In classic Radiohead fashion, Thom and the boys unleashed a new track on an unsuspecting blogosphere today: “Harry Patch (In Memory Of)”. The song is a tribute to Harry Patch, the British supercentenarian who was the last living World War I veteran to have fought in the trenches. Patch passed away at the ripe old age of 111 on July 25th and is set to be buried tomorrow at Wells Cathedral in Somerset.
While a fitting tribute, the track is something of an anomaly in the Radiohead catalog—it’s easily the most purely orchestral they’ve ever penned. Built atop a foundation of weepy strings (arranged by Jonny Greenwood), the song marries orchestral sweep with a pronounced undercurrent of existential dread. Structurally, it sounds a bit like a distant cousin of “You and Whose Army?”, were that song’s guitars swapped out for a string section. While the lyrics are all Patch quotes, many of the lines feel like classic Yorke constructions (“They came up from all sides,” “I’ve seen devils coming up from the ground”). Patch, who became an outspoken critic of war late in his life, apparently had a “profound effect” on Yorke, who urged listeners not “to forget the true horror of war” in a post to the deadairspace blog.
“Harry Patch (In Memory Of)” premiered on BBC Radio 4 this morning and is now streaming in its entirety on the BBC website. The track can be purchased from the W.A.S.T.E. shop for £1, with all proceeds going to UK veterans’ charity, the Royal British Legion.
“You” - Bill Withers
Written by Bill Withers
From +‘Justments, Sussex Records, 1974
The lead-off track to an oft-forgotten album by master songwriter Bill Withers, “You” is an indignant and accusatory piece of work, wherein Withers lets loose a series of quips and cutting remarks suitable for a serious game of the dozens. Though quite a few Withers songs could be called dark or brooding, there is really nothing in his catalog quite like “You”.
You would have to be completely new to pop music to call yourself unfamiliar with Bill Withers’ work; his songs are well-worn in the American pop canon. Lovingly revered, frequently covered, and noted as an influence on countless important artists of varying genres, Withers’ biggest hits (“Lean on Me”, “Ain’t No Sunshine”, “Grandma’s Hands”, “Use Me”, “Lovely Day”), continue to have a huge impact on listeners and young musicians alike. Withers’ to-the-point writing style, working man’s shout, and distinctive rhythmic approach all make for a singular, engaging style. The intelligence in his intent, the focus he gives to small details, and his succinct way with a catchy phrase make many of his songs almost zen-like in their simple yet precise observations of life, love, and relationships.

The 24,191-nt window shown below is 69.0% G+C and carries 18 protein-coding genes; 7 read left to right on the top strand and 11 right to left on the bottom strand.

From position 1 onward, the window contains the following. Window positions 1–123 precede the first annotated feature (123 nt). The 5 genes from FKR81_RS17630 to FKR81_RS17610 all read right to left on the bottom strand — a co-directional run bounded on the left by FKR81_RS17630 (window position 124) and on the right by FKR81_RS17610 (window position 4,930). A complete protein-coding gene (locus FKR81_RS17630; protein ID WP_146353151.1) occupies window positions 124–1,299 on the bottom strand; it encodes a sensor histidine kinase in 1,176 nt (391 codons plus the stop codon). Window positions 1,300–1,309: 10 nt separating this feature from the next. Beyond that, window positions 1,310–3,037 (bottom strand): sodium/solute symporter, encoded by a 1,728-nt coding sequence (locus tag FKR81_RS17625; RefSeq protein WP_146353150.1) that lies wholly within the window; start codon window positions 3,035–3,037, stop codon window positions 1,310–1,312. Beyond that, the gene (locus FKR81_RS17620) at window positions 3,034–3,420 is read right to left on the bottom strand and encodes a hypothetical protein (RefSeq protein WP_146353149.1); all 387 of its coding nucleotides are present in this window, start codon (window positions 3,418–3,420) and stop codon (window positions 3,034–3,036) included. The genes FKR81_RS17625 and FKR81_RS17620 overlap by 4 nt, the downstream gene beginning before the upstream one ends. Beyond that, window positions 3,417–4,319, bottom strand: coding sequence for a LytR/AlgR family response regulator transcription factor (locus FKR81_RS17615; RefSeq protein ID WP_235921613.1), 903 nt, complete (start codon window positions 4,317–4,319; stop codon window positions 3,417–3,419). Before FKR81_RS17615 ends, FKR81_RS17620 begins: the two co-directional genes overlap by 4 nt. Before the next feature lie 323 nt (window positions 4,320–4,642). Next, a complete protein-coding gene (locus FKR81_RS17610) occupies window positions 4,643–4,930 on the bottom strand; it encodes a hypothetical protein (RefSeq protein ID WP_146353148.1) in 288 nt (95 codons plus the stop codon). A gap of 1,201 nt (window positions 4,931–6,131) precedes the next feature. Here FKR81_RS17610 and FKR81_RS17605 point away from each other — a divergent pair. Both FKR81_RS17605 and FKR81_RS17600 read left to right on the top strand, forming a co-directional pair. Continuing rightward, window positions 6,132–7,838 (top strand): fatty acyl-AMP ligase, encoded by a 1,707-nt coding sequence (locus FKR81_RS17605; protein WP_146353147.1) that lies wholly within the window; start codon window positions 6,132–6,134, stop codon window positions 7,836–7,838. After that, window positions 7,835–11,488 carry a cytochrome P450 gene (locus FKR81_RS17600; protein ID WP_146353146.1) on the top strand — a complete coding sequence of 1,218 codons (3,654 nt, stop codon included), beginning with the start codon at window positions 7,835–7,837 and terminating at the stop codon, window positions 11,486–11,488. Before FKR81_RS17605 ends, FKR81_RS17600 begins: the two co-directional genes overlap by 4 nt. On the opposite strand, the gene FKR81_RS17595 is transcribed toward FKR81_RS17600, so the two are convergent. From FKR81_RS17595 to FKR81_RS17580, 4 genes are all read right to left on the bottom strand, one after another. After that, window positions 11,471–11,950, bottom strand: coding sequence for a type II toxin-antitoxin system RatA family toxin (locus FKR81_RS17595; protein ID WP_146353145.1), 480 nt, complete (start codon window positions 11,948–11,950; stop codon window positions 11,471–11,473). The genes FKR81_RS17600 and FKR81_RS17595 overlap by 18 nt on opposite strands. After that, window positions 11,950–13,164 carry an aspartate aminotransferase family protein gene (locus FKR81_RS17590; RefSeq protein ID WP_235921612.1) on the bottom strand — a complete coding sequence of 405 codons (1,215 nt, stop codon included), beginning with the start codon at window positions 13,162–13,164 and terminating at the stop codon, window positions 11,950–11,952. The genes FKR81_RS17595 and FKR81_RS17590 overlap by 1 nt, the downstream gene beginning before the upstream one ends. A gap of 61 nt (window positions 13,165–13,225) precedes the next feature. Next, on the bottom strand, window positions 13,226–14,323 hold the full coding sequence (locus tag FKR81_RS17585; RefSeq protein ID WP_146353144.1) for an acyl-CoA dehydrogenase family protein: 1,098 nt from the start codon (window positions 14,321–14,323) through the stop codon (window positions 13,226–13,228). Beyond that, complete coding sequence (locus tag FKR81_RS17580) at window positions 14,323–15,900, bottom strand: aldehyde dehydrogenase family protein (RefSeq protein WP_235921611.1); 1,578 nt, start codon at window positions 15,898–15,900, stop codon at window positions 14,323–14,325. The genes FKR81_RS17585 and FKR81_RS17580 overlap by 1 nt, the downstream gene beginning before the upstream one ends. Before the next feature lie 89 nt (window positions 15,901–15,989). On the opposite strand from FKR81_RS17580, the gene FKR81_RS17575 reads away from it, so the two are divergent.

Maybe you have to be a jazz aficionado to get excited by an album cover, but come on: How can you not love this? How can an album that looks like this not be brilliant? And here’s the thing: Yes, it was the ’70s (1971 to be exact) and yes, plenty of musicians (and artists) outside of the jazz idiom were fully, if superficially, embracing Eastern (in general) and African (in particular, particularly within jazz) culture. Then, and now, whenever an opportunistic interloper tries to straddle the line between the exotic and the trendy, it’s simple to see through the charade and the results are accordingly painful—for all involved.
Suffice it to say, in Pharoah Sanders’ case, this eastward glance was neither cursory nor commercially-minded. Continuing along the path his mentor John Coltrane strode in the previous decade, Sanders focused less on the shrieking and more on his cerebral side. Although there are some obligatory saxophonic fireworks on Thembi, there are also some extraordinarily peaceful and meditative moments. Arguably, he reached an ideal balance on this effort, which some hail as his masterpiece and others decry as an uneven mess. But even the haters have to recognize that the title track, the ethereal “Astral Travelling” (below) and the astonishing Cecil McBee bass solo “Love” are some of the better recorded moments of the ’70s.